E-Government and the Digital Divide: A Study of English-as-a-Second-Language Users’ Information Behaviour

David Brazier, Morgan Harvey

Research output: Chapter in Book/Report/Conference proceedingChapter

Abstract

Internet-based technologies are increasingly used by organisations and governments to offer services to consumers and the public in a quick and efficient manner, removing the need for face-to-face conversations and human advisors. Despite their obvious benefits for most users, these online systems may present barriers of access to certain groups in society which may lead to information poverty. In this study we consider the information behaviour of ten ESL (English as a Second Language) participants as they conduct four search tasks designed to reflect actual information seeking situations. Our results suggest that, despite a perception that they have a good understanding of English, they often choose documents that are only partially or tangentially relevant. There were significant differences in the behaviour of participants given their perceived confidence in using English to perform search tasks. Those who were confident took riskier strategies and were less thorough, leading to them bookmarking a larger proportion of non-relevant documents. The results of this work have potentially profound repercussions for how e-government services are provided and how second-language speakers are assisted in their use of these.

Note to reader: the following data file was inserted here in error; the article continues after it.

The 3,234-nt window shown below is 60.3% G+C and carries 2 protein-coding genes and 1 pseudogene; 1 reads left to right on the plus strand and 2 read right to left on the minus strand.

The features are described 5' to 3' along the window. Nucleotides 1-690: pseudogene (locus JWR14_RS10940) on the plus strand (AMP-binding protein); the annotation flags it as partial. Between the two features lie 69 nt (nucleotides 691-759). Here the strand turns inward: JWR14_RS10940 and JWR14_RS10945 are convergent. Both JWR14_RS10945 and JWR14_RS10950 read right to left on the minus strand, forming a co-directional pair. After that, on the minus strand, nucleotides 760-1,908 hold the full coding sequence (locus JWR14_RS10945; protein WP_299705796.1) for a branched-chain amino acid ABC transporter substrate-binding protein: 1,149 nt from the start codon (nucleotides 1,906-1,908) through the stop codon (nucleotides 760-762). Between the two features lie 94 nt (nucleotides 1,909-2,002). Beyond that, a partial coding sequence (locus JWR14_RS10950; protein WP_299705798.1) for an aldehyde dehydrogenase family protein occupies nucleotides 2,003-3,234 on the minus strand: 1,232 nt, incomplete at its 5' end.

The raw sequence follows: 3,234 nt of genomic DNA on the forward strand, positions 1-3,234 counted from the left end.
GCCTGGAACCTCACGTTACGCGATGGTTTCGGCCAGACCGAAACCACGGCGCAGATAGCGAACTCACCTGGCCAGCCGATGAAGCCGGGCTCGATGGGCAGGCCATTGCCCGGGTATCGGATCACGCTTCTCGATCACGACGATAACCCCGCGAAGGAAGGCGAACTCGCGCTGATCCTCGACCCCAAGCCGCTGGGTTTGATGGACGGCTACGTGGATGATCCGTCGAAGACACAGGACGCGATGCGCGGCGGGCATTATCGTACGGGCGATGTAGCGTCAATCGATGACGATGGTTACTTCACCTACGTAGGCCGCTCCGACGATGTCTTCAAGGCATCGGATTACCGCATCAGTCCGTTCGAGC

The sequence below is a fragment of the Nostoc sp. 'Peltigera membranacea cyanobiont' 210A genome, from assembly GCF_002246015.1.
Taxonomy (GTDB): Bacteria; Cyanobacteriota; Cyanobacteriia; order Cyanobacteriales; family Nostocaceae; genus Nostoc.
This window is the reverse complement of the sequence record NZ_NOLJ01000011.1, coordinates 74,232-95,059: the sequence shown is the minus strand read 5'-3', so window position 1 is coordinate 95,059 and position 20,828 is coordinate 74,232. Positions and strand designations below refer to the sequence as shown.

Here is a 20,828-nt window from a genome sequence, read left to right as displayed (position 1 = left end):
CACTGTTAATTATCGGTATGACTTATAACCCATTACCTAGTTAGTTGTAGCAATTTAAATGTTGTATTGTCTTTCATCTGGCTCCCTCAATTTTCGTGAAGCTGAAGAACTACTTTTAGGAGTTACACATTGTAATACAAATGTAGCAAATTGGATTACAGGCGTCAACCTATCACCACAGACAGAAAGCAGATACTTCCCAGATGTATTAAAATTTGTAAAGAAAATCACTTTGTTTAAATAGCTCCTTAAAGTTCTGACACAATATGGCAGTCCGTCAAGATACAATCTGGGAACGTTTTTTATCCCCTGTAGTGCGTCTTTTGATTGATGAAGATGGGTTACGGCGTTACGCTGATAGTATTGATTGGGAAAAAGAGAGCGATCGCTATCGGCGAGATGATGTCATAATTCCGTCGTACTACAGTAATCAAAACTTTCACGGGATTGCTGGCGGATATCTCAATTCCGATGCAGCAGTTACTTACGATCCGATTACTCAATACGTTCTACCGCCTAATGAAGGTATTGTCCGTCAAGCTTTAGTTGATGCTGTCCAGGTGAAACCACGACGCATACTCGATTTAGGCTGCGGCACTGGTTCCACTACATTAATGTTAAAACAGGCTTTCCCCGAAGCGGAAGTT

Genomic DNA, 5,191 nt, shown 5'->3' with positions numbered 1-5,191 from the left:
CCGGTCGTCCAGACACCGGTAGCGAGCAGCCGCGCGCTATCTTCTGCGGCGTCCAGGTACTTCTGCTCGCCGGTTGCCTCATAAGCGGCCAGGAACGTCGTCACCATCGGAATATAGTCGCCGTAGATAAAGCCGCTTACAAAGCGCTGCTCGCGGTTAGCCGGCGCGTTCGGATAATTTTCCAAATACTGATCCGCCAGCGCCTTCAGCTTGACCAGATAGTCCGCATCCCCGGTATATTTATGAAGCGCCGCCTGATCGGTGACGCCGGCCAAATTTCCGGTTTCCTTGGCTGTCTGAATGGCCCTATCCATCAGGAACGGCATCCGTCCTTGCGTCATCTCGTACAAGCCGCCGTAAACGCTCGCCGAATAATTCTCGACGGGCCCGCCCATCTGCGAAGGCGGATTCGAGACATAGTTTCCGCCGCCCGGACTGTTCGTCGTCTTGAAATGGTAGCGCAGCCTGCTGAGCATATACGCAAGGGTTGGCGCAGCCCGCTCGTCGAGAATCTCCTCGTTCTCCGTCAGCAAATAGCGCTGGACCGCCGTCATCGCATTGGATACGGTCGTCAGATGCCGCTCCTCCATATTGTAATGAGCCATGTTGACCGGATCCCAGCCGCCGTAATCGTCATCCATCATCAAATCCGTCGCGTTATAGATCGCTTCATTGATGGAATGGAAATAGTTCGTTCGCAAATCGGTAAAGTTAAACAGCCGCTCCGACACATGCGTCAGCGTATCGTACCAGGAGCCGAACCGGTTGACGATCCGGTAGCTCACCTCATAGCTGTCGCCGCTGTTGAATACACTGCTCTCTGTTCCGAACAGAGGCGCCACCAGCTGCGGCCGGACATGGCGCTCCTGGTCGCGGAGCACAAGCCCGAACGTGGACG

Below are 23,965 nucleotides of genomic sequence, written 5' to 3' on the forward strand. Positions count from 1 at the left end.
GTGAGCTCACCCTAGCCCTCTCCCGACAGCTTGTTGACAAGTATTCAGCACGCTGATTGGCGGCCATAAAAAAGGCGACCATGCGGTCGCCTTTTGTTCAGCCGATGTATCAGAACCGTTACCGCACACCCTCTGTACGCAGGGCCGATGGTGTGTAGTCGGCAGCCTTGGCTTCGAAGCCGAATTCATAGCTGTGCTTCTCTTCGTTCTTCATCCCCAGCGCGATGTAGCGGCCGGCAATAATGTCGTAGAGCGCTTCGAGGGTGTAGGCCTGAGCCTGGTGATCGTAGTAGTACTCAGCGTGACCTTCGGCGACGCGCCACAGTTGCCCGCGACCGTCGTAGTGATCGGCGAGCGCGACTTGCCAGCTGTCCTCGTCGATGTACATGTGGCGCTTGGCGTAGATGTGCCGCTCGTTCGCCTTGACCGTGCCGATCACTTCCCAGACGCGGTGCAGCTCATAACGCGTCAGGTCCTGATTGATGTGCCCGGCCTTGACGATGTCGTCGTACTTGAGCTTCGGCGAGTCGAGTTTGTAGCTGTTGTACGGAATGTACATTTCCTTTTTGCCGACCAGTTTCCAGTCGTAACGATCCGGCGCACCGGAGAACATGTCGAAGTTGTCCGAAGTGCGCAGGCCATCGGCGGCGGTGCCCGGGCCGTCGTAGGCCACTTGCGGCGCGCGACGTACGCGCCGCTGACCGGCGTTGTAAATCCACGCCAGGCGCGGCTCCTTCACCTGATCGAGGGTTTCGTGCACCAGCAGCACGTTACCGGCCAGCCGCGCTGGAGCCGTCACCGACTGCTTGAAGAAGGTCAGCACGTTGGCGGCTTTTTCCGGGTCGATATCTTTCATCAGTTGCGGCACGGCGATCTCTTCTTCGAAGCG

Original languageEnglish
Title of host publicationAdvances in Information Retrieval
Place of PublicationLondon
PublisherSpringer
Pages266-277
Volume10193
ISBN (Print)978-3-319-56607-8
DOIs
Publication statusE-pub ahead of print - 8 Apr 2017

Publication series

NameLecture Notes in Computer Science
PublisherSpringer
ISSN (Electronic)0302-9743

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